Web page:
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Family Law Mediation
Family Law Mediation Definition
Family mediation is an alternate way for couples to resolve family legal matters outside of the court process. In traditional mediation, the couple has one neutral mediator who should have specialized training. A mediator provides information to the couple regarding the law and the legal process, but does not represent or advocate for either person. The mediator assists the couple in exploring options, but does not make decisions for them. Mediation works especially well for couples who have low conflict. Not all mediators are lawyers.
Collaborative law is a newer alternate dispute resolution process available in many Canadian provinces and is particularly useful in family law matters. In this process, each person has their own lawyer who represents only their client. The lawyers have specialized training in collaborative law, interest-based negotiation and/or mediation. The clients and their lawyers agree by written contract to stay out of the court system to resolve their disputes. The couple and their lawyers attend meetings together to discuss their interests, define issues, generate options and determine solutions. Voluntary disclosure, particularly about financial issues that is satisfactory to the clients and their lawyers, is important to its success. Collaborative lawyers are obliged to explain the law to their clients and ensure that they understand their rights and obligations. The meetings, the minutes of the meetings, and the disclosure received cannot be disclosed if the matter proceeds to litigation. When a couple successfully negotiates a resolution, the lawyers prepare and the couple signs a formal written agreement. If the couple agrees, uncontested court matters such as divorce can be dealt with by their collaborative lawyers. If the couple cannot reach an agreement on some or all issues, the lawyers and their firms must withdraw and cannot act for their client in court regarding any matters dealt with in the collaborative process.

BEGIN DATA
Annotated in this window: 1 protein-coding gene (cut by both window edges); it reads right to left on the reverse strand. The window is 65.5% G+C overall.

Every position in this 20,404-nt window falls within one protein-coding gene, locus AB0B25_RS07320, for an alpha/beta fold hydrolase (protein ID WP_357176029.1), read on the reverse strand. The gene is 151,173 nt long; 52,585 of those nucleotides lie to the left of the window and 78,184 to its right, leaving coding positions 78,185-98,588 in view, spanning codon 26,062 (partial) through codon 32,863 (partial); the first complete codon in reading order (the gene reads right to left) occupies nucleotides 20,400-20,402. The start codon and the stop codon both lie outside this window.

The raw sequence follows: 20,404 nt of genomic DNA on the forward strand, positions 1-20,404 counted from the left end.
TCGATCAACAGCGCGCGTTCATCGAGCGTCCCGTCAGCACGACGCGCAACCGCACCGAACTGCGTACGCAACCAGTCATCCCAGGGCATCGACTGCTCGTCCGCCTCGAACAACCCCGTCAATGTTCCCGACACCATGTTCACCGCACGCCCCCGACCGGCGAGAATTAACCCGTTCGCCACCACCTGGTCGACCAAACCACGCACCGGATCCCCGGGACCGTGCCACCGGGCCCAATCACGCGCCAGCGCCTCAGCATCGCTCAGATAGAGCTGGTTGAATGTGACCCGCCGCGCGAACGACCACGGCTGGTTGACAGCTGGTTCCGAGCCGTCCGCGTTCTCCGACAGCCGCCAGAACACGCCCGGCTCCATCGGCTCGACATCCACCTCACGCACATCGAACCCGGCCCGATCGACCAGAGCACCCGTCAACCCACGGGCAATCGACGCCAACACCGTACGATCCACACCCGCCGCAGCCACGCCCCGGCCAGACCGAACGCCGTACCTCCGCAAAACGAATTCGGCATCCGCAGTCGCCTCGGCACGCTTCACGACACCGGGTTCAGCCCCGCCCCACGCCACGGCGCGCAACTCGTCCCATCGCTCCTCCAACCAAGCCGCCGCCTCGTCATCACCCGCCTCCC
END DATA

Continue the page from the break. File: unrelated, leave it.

Both mediation and the collaborative process require that those involved agree to the process. In both mediation and the collaborative process, the couple has greater control of the cost, the timing, and the result. Mediation and the collaborative process can be less adversarial and can minimize the negative emotional consequences of litigation. The processes are private and confidential and usually take less time on average to reach a conclusion than the court process. Both mediation and collaborative law try to assist the couple to communicate in a more constructive and productive manner. The goal with both processes is to reach a resolution with each person’s participation. This is considered more desirable than a court-imposed resolution and may have greater chance of long-term compliance.
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